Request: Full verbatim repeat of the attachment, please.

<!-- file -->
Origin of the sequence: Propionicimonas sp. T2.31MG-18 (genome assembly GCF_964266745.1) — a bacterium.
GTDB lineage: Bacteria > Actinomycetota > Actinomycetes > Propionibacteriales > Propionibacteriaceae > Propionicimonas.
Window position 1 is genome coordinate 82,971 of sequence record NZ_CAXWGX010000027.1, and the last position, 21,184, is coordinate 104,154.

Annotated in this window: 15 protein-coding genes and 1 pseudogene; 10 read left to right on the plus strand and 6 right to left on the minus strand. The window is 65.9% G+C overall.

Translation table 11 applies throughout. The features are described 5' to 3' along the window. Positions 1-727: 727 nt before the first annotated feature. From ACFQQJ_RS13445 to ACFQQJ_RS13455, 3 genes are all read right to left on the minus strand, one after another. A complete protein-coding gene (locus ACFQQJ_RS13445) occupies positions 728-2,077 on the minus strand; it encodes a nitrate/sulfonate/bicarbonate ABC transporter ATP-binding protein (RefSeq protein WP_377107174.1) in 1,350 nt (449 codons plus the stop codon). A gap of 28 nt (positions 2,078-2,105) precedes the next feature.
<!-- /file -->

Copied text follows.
Origin of the sequence: Propionicimonas sp. T2.31MG-18 (genome assembly GCF_964266745.1) — a bacterium.
GTDB lineage: Bacteria > Actinomycetota > Actinomycetes > Propionibacteriales > Propionibacteriaceae > Propionicimonas.
Window position 1 is genome coordinate 82,971 of sequence record NZ_CAXWGX010000027.1, and the last position, 21,184, is coordinate 104,154.

Annotated in this window: 15 protein-coding genes and 1 pseudogene; 10 read left to right on the plus strand and 6 right to left on the minus strand. The window is 65.9% G+C overall.

Translation table 11 applies throughout. The features are described 5' to 3' along the window. Positions 1-727: 727 nt before the first annotated feature. From ACFQQJ_RS13445 to ACFQQJ_RS13455, 3 genes are all read right to left on the minus strand, one after another. A complete protein-coding gene (locus ACFQQJ_RS13445) occupies positions 728-2,077 on the minus strand; it encodes a nitrate/sulfonate/bicarbonate ABC transporter ATP-binding protein (RefSeq protein WP_377107174.1) in 1,350 nt (449 codons plus the stop codon). A gap of 28 nt (positions 2,078-2,105) precedes the next feature.